Due to a geomagnetic storm last month, SpaceX lost 40 of its 49 Starlink satellites, an estimated $100MM loss in assets. The geomagnetic storm occurring when the satellites were launched, increased the density of Earth’s ionosphere, resulting in an increased drag coefficient for the SpaceX Starlink satellites, dooming most of the cluster to burn back into the atmosphere.
What is Starlink?
Starlink is a new satellite internet service provider using low Earth orbit satellites. Traditional satellite internet service has been provided by geosynchronous satellites, which as a consequence of their high orbital altitude, have high latency. Since there are relatively few satellites, capacity is limited and services are data capped. Low Earth orbit satellites solve these issues because their low orbital altitude yields low latency and the number of satellites deployed yields a greater capacity, (Starlink Summary: February 2021, Fineman, Michigan Broadband Alliance)
According to SpaceX, “preliminary analysis shows the increased drag at the low altitudes prevented the satellites from leaving safe mode to begin orbit-raising maneuvers, and up to 40 of the satellites will reenter or already have reentered the Earth’s atmosphere.”
Unveiling Ensemble’s Satellite Drag Explorer
“As the sun enters its next Maximum Stage in Solar Cycle 25, the number of solar flares will increase, and many geomagnetic events will pose challenges for SpaceX and other satellite operators attempting to deploy massive satellite constellations to low earth orbit.”
said Oliver Gerland IV, Director of Product & Strategy at Ensemble.
“In response to the increased solar cycle risks faced by the burgeoning space economy, Ensemble recognized the opportunity to rapidly prototype a solution. As pioneers in space weather analytics, we want to showcase the capabilities of Kamodo, the open-source python analysis software suite that we are building in collaboration with NASA CCMC, and deliver a solution that enhances the capabilities of mission planners and satellite operators,” finished Oliver Gerland.
What does Ensemble’s Satellite Drag Explorer do?
Ensemble’s Satellite Drag Explorer helps users understand how a satellite’s orbit and altitude will be impacted by a geomagnetic event. This can be useful information for mission planning, calculating orbital decay, and understanding a satellite’s exposure to the harmful radiation of the Sun.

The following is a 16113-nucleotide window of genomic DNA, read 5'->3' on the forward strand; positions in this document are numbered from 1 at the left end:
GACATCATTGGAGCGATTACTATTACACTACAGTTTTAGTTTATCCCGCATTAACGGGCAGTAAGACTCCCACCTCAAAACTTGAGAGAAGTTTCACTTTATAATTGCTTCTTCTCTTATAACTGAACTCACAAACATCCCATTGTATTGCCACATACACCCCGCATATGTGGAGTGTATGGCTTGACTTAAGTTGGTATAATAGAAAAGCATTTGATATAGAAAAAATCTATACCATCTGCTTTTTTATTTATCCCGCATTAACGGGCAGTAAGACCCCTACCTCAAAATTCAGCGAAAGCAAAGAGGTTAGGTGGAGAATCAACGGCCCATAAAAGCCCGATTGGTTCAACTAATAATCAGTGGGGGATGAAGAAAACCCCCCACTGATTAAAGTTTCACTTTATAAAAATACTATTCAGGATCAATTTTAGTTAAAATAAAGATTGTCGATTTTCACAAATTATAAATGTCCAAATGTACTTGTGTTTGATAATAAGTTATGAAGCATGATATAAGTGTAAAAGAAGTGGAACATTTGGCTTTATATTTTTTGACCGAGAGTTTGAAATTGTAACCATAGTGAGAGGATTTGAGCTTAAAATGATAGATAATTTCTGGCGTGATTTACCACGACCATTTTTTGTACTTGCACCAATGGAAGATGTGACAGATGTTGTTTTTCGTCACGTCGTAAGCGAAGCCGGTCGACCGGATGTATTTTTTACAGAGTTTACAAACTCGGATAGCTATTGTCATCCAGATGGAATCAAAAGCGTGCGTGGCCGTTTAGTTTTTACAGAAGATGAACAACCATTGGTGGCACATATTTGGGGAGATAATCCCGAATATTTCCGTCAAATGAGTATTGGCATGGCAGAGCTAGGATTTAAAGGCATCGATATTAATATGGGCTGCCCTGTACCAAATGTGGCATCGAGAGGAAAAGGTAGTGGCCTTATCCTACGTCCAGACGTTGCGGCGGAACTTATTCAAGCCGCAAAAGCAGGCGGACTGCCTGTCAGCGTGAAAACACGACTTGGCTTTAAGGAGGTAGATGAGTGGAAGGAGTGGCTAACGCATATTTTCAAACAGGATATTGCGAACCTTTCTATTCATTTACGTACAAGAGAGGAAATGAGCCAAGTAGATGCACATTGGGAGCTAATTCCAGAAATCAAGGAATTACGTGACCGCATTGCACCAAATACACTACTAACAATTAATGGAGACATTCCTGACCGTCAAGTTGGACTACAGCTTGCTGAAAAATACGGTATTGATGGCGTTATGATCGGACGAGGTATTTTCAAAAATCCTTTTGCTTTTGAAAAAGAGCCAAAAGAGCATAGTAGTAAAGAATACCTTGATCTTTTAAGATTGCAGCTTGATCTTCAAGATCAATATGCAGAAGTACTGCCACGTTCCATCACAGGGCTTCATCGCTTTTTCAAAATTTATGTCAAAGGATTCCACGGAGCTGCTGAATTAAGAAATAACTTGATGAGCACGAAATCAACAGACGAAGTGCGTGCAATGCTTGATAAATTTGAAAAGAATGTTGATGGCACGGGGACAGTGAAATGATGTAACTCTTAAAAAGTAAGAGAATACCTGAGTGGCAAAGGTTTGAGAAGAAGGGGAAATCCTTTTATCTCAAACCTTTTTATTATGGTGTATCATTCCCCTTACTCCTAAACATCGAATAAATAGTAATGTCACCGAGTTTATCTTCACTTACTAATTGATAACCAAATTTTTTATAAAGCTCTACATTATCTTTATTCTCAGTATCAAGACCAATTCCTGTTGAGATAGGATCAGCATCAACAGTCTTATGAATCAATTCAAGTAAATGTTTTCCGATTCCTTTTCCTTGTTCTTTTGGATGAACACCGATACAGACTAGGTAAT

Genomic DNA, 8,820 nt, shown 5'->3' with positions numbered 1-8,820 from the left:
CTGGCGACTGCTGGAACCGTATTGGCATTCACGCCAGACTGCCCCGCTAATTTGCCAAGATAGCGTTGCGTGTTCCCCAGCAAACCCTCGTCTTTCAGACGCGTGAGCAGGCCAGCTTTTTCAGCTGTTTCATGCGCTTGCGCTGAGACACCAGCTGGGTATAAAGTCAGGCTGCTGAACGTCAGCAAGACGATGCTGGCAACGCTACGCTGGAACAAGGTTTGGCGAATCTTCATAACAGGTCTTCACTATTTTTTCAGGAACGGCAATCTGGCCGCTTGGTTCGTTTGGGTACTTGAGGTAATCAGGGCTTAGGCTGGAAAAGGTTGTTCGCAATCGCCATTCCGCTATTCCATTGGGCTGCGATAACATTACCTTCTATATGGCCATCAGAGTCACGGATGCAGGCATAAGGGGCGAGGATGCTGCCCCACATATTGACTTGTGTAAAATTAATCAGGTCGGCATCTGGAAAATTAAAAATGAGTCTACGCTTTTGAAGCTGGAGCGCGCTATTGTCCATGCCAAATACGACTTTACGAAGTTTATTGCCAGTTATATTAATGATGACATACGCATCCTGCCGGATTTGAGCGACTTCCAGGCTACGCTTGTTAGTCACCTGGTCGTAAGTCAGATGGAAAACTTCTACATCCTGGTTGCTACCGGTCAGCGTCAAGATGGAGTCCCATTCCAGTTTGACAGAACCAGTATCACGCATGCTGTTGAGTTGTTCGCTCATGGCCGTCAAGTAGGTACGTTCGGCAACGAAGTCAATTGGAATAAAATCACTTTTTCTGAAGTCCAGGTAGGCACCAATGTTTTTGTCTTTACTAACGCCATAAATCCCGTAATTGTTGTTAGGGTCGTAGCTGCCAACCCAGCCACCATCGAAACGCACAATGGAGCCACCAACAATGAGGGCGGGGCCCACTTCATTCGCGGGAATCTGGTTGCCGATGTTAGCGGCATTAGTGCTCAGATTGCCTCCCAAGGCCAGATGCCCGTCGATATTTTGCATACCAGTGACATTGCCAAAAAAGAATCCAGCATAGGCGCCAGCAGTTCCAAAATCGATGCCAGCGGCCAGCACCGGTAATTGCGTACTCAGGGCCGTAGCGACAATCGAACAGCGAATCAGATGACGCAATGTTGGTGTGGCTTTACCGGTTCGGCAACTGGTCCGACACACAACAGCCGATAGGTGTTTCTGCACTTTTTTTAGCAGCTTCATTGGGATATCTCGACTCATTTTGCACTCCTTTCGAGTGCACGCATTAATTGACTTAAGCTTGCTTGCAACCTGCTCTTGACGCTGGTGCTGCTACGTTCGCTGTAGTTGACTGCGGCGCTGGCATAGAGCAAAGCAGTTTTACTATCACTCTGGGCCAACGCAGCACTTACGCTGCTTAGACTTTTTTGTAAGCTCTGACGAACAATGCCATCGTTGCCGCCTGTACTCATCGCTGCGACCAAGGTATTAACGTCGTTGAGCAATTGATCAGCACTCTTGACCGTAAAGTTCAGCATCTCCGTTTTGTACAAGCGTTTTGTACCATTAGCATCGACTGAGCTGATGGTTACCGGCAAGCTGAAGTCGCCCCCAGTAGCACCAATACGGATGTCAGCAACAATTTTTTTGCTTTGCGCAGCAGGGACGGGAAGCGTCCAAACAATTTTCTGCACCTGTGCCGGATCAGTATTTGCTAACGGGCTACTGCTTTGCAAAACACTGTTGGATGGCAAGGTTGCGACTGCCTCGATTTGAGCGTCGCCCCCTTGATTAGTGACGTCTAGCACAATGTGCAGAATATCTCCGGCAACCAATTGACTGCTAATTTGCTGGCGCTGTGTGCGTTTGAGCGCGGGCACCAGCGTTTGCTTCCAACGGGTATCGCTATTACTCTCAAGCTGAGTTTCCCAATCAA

Access a prototype of the Satellite Drag Explorer by visiting:
Step 1: Fetch and Display the Orbit
First, Ensemble’s Satellite Drag Explorer fetches the orbit trajectory of the desired satellite. In our demonstration, we fetch and display the orbit of the International Space Station (ISS) which operates in low earth orbit (LEO) around 254 miles (408 kilometers) above earth’s surface. This orbit plot enables users to select and display the longitude, latitude, and altitude for the desired satellite. In the future, many more satellites will be added to the orbit access data library.
Step 2: Fetch and Display the Space Weather Model
Next, Ensemble’s Satellite Drag Explorer fetches and displays the Global Ionosphere Thermosphere Model (GITM). GITM is a 3-dimensional spherical code that models the Earth’s thermosphere and ionosphere system using a stretched grid in latitude and altitude. Users can select the altitude by which the simulation should run, in this case, 408 kilometers to simulate the atmospheric drag experienced by the ISS.
Step 3: Fly Through via Function Composition
Using Kamodo’s function composition and coordinate transformation features, the dashboard integrates the satellite trajectory, flying the orbit through the GITM model. To do this Kamodo performs a coordinate transformation, and visualizes the data on a 3D geocentric sphere.
The functionalization step is accomplished with custom spatio-temporal interpolators, which allows the following function composition to be performed (almost trivially) at a high level:
The selected model parameter rho(lon, lat, alt) is converted from geographic to Cartesian coordinates, rho(x, y, z) through well-known geometric expressions.
Similarly, ISS location is converted from geographic lon(t), lat(t), alt(t) to Cartesian x(t), y(t), z(t)
Finally, the model density is evaluated at rho(x=x(t), y=y(t), z=z(t))
Visualization is accomplished by Kamodo’s automated plotting routines via function inspection: Kamodo generates suitable plotly graphs by analyzing the shapes of data rays coming in and returning from the above functions.
From here, we can visualize and interact with a 3D earth-like object to analyze where in the ISS orbit, the satellite experiences the most intense atmospheric drag. This is highlighted in yellow.
Step 4: Estimate the Satellite’s Loss in Altitude
The drag force is the most dominant force on low-earth orbiting spacecraft and serves to change the energy of the spacecraft through the work done by the drag force. We calculate the local density and velocity of the ISS (left). From these, we compute the drag force (right) to obtain an estimated change in altitude.
This estimated change in altitude is a crucial insight to help satellite operators maintain orbits via station-keeping or help mission planners understand the orbit parameters that can largely avoid the most intense consequences of peak Solar Cycle 25.
Learn more about Ensemble’s Satellite Drag Explorer
Are you a Satellite Operator or Mission Planner interested in a product demo? Check out our page here to sign up for a demonstration of the tool and learn how it can help your next mission planning activities.